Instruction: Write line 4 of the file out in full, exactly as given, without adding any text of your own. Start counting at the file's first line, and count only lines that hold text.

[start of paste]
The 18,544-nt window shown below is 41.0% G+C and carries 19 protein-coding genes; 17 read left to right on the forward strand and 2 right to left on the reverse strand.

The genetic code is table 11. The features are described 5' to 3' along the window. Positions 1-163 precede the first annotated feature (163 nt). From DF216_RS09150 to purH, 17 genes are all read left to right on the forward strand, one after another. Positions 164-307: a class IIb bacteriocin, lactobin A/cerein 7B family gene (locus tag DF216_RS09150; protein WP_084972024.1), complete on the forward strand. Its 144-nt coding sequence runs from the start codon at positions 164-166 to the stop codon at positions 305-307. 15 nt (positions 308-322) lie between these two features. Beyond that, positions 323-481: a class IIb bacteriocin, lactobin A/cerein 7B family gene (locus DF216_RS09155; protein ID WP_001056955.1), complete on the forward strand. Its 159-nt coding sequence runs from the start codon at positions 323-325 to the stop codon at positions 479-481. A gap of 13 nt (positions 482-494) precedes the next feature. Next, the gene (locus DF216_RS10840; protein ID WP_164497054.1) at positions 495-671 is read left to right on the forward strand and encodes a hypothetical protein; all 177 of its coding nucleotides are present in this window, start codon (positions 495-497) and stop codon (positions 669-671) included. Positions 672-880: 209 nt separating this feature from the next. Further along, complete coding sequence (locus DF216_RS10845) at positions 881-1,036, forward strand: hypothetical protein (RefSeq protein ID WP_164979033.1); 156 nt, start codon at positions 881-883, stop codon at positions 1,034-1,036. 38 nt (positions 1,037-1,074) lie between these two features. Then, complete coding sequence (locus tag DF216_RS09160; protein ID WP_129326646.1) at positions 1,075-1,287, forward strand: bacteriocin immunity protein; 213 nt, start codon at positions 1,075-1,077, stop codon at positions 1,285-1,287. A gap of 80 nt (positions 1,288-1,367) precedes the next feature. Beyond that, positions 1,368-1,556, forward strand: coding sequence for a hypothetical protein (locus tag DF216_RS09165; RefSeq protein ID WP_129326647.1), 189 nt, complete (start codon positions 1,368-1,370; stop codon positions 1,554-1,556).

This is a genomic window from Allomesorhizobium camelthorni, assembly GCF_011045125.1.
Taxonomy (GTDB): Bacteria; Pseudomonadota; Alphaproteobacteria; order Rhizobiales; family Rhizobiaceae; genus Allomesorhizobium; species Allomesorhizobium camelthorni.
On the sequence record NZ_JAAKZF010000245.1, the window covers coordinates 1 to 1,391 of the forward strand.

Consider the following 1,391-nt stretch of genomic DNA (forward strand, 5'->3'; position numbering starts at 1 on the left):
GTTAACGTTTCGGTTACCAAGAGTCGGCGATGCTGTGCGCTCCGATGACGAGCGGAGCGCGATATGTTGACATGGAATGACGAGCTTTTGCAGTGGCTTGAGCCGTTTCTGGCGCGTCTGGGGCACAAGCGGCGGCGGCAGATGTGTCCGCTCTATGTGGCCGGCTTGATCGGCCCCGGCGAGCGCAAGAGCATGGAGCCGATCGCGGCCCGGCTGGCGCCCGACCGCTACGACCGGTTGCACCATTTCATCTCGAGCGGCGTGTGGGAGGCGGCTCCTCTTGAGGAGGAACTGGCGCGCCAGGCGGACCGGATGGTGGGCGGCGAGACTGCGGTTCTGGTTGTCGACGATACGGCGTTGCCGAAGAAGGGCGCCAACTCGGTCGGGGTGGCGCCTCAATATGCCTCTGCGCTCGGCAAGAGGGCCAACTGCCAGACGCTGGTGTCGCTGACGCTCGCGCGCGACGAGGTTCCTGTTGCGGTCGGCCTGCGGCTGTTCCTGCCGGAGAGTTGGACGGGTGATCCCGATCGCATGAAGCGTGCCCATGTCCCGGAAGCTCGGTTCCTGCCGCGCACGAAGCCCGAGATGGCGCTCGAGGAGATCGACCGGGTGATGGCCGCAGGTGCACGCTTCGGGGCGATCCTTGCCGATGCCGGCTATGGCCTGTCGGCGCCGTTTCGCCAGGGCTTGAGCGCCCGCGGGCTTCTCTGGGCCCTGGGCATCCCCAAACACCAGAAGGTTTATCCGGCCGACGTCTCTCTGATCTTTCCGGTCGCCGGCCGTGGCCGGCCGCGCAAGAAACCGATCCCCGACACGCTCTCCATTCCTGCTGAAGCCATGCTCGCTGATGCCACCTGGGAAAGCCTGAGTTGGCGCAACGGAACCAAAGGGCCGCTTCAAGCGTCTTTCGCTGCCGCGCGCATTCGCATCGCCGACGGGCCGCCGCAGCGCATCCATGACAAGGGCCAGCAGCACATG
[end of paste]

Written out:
Taxonomy (GTDB): Bacteria; Pseudomonadota; Alphaproteobacteria; order Rhizobiales; family Rhizobiaceae; genus Allomesorhizobium; species Allomesorhizobium camelthorni.